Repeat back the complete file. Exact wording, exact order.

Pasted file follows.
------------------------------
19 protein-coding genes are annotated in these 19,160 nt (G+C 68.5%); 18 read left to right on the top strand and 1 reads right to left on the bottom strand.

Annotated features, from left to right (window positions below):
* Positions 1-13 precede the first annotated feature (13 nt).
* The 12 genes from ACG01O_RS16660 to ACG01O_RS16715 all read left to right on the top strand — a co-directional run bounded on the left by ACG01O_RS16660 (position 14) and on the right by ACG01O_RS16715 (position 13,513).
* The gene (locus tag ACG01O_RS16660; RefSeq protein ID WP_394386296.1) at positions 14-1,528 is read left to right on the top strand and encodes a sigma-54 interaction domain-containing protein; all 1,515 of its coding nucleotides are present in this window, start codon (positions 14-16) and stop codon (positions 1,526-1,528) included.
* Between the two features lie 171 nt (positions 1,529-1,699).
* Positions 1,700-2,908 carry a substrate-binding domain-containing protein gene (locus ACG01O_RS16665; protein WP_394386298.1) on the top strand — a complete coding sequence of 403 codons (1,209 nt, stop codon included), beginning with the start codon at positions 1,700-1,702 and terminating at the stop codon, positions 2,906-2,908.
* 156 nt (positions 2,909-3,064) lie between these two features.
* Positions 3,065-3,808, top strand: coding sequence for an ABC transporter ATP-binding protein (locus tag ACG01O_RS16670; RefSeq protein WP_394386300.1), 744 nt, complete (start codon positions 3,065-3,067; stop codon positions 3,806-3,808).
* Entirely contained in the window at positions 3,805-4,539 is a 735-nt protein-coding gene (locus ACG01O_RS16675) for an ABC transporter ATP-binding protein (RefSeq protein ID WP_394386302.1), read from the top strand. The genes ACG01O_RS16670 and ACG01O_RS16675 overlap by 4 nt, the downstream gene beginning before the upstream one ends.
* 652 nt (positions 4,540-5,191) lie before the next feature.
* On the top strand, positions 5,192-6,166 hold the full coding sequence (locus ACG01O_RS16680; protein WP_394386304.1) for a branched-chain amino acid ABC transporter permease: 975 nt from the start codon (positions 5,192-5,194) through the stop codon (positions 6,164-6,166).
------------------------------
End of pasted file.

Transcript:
19 protein-coding genes are annotated in these 19,160 nt (G+C 68.5%); 18 read left to right on the top strand and 1 reads right to left on the bottom strand.

Annotated features, from left to right (window positions below):
* Positions 1-13 precede the first annotated feature (13 nt).
* The 12 genes from ACG01O_RS16660 to ACG01O_RS16715 all read left to right on the top strand — a co-directional run bounded on the left by ACG01O_RS16660 (position 14) and on the right by ACG01O_RS16715 (position 13,513).
* The gene (locus tag ACG01O_RS16660; RefSeq protein ID WP_394386296.1) at positions 14-1,528 is read left to right on the top strand and encodes a sigma-54 interaction domain-containing protein; all 1,515 of its coding nucleotides are present in this window, start codon (positions 14-16) and stop codon (positions 1,526-1,528) included.
* Between the two features lie 171 nt (positions 1,529-1,699).
* Positions 1,700-2,908 carry a substrate-binding domain-containing protein gene (locus ACG01O_RS16665; protein WP_394386298.1) on the top strand — a complete coding sequence of 403 codons (1,209 nt, stop codon included), beginning with the start codon at positions 1,700-1,702 and terminating at the stop codon, positions 2,906-2,908.
* 156 nt (positions 2,909-3,064) lie between these two features.
* Positions 3,065-3,808, top strand: coding sequence for an ABC transporter ATP-binding protein (locus tag ACG01O_RS16670; RefSeq protein WP_394386300.1), 744 nt, complete (start codon positions 3,065-3,067; stop codon positions 3,806-3,808).
* Entirely contained in the window at positions 3,805-4,539 is a 735-nt protein-coding gene (locus ACG01O_RS16675) for an ABC transporter ATP-binding protein (RefSeq protein ID WP_394386302.1), read from the top strand. The genes ACG01O_RS16670 and ACG01O_RS16675 overlap by 4 nt, the downstream gene beginning before the upstream one ends.
* 652 nt (positions 4,540-5,191) lie before the next feature.
* On the top strand, positions 5,192-6,166 hold the full coding sequence (locus ACG01O_RS16680; protein WP_394386304.1) for a branched-chain amino acid ABC transporter permease: 975 nt from the start codon (positions 5,192-5,194) through the stop codon (positions 6,164-6,166).